Red Dog Music | Oct 9, 2018 | 0
The Strange World of Dr Fretlove: Got a Screw Loose?
Coming from an engineering background; I take it for granted that everyone understands the principles on which a screw works, and the significance of different types used. The truth, however, is that huge swathes of the younger generations, having received Playstations instead of Meccano sets* at Christmas/Birthday time, have not gained a basic grounding in simple mechanics.
The old joke about a psychiatric patient who escapes after having sex with one of the laundry staff – prompting the newspaper headline “Nut Screws Washer and Bolts”- might, these days, be considered politically incorrect but it still serves as a handy means of calling to mind some of the basic types of fixings likely to be found on the common or garden guitar and bass.
The majority of screws encountered will be simple self-tapping wood screws, typically used for scratch-plate and trem, back-plate fixings, as well as pick-up surround mountings. A much larger version can also be found, on guitars with “bolt-on” necks, holding the neck to the body. These are usually of a cross-head Phillips design, the idea being to spread the torsional forces of the screwdriver over four surfaces. The right-hand wall of each cross facet will be taking the load when tightening and the left-hand surfaces when slackening. This lessens the chances of damaging the screw-head. It also makes it harder for the screwdriver to jump out of its location, within the screw-head, whilst being tightened or slackened.
With the advent of locking trem systems; Allen bolts, rather than screws, began to make an appearance. Allen bolts have a hexagonal recess into which a hexagonal key is located. This design allows a greater contact area between tool and work-piece, in order to distribute the torsional forces more evenly.
An Allen key is used as a lever to turn the bolt. It’s an excellent system but needs to be treated with respect as the extra torque available, via the key, is enough to damage the metal the bolt is going into. It’s not uncommon to have to replace an entire locking nut or bridge assembly after an over- enthusiastic hand has been at work.
All the above type of fixings utilize a V shape, cut into the metal, in a downwards, clock-wise spiral which meshes into its mirror image, cut into the receiving material. In the case of scratch-plate screw – it’s the wood of the guitar body, cut by the self-tapping screws. In the case of the Allen bolts – it’s a metal plate or bush. These spirals are known as the threads and the spacing of spiral cut referred to as the pitch of the thread. Generally the smaller the amount of adjustment required, the finer the pitch.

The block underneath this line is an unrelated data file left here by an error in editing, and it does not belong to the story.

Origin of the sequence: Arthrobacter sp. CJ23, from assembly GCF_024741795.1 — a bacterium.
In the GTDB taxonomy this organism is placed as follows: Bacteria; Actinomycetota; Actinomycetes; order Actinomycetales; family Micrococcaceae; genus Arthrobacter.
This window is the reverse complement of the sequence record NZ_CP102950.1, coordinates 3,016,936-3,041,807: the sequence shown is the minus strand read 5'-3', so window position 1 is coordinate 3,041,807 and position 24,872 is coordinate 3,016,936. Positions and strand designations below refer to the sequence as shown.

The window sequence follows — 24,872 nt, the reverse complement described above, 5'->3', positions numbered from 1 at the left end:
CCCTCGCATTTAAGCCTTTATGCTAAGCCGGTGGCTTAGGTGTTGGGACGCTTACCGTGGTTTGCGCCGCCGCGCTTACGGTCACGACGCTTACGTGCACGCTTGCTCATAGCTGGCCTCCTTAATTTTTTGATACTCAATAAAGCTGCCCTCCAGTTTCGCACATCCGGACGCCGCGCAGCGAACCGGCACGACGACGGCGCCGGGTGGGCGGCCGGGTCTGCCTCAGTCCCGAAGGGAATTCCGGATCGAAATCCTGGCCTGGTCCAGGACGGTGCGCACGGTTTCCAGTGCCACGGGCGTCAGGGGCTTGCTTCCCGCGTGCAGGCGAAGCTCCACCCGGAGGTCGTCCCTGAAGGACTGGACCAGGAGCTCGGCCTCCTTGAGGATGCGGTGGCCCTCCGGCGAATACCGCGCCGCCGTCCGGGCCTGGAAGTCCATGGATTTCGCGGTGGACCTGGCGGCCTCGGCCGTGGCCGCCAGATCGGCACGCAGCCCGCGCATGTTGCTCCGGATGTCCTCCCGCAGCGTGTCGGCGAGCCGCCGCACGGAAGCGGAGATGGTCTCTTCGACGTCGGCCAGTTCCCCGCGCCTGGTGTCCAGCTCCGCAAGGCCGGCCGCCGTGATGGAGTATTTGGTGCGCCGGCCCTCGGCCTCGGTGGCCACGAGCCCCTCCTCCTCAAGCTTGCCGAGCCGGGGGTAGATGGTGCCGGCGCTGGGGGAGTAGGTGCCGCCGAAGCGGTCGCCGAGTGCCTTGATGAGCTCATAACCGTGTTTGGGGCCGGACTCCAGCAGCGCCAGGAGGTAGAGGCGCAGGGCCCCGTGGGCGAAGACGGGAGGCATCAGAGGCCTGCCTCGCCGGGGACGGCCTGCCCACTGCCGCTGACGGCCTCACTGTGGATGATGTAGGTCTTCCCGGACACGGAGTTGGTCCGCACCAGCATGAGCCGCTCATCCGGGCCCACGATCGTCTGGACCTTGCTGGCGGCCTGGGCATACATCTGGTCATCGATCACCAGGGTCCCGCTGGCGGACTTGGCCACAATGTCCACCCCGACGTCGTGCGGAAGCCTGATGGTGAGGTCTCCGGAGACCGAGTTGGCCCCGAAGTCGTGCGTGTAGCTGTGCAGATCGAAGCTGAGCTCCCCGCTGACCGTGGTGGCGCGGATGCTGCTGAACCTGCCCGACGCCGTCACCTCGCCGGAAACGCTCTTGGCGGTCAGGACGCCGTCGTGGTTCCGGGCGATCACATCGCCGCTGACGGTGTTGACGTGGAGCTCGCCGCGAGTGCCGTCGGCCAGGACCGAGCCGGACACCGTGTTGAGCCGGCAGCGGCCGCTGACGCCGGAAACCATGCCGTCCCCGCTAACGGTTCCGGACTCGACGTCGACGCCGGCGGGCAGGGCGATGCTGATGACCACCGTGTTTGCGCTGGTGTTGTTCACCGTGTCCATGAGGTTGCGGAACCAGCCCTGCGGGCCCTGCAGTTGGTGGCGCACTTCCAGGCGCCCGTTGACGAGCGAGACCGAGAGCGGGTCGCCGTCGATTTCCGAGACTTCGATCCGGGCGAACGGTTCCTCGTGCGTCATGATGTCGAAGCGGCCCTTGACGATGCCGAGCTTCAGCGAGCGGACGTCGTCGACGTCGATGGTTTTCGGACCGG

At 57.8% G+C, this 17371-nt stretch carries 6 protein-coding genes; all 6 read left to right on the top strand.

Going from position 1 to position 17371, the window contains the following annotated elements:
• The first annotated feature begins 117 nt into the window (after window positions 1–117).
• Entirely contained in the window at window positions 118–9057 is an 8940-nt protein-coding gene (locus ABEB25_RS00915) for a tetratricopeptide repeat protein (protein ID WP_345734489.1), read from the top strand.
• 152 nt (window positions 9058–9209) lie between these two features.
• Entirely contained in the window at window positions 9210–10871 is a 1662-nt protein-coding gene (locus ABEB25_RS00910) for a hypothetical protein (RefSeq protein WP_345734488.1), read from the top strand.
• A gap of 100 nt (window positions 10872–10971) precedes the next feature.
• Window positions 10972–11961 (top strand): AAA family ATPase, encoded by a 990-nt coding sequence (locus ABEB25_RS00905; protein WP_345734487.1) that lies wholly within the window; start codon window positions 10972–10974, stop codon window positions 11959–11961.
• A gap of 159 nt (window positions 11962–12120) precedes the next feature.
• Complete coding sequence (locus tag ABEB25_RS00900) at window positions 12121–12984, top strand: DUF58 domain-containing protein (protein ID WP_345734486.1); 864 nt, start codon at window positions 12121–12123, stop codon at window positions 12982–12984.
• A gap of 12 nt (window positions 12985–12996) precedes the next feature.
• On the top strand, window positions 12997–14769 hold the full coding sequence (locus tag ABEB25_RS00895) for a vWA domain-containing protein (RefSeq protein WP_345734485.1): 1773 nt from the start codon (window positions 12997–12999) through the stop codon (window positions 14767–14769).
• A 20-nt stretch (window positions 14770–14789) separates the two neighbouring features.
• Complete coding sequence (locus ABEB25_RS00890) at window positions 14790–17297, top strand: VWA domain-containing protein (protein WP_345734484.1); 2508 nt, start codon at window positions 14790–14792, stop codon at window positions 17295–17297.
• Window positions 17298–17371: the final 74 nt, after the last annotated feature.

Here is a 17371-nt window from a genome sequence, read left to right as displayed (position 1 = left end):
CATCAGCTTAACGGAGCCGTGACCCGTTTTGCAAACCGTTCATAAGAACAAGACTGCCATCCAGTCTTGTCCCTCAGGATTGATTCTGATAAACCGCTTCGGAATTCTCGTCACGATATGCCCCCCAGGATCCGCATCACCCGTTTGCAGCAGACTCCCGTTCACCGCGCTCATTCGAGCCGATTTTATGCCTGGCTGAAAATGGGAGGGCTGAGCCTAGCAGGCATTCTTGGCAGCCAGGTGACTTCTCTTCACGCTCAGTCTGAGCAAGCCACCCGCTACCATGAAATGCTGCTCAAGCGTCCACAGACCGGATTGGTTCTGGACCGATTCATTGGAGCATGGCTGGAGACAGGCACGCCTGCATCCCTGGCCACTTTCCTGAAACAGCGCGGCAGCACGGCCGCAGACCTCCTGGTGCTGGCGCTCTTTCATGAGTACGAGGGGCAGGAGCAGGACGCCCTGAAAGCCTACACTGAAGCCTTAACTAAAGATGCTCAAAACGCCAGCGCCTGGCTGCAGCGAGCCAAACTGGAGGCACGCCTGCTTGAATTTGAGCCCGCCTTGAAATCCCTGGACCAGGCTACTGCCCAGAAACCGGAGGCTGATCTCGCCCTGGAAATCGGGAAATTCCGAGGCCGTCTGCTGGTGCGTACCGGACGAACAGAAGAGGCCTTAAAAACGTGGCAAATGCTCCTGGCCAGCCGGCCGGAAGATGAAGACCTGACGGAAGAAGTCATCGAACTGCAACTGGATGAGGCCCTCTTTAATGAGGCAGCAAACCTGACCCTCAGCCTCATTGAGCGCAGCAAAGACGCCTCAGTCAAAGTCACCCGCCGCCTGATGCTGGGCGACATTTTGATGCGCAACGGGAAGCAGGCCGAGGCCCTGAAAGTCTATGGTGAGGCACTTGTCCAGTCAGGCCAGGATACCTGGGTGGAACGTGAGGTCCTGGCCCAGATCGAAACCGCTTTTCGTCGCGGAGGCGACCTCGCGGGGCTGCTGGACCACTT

Golden rule – you can’t mix different pitches of thread! If you lose a screw then any replacement has to be correctly matched up to avoid “stripping” the remaining good threads. The classic case of mismatching threads has to be when replacing a lost tremolo arm. The amount of times I’ve had to replace entire trem systems because someone has used the nearest item to hand without checking to see if the threads match. On a work-piece that’s constantly vibrating when in use, it’s easy for any type of fixing to vibrate loose.
The best way of securing a loose part is with a hexagonal nut and washer. Very often the combination of nut, dress washer and friction washer will be used to ensure that the nut stays put. When tightened the serrated surface of the friction washer digs into the surface of the wood on one side and compresses against the dress washer on the other. Nuts are typically used to secure jack sockets, pots and, along with an integrated bush, many designs of machine heads. Whatever the type of fixing – screw or bolt – it’s imperative that the correct tool be used when working on them.
Using a Posidrive (8-point design) on a Phillips (4-point design) cross-head screw will not only burr over the metal on the screw, it will also make a mess of the Posidrive screwdriver, rendering it useless for its proper job of tightening Posidrive screws. Equally, using a metric Allen-key on an imperial Allen-screw will not only round off the key edges but will burr the recess within the bolt-head.
My screwdrivers all have non-slip rubber handles and hardened steel shafts and come in three sizes appropriate to the size of screw. The Allen keys are all kept in their respective Metric and Imperial sized clips. Woe betide anyone who goes off with them. It drives me, well, nuts.
* ask your Dad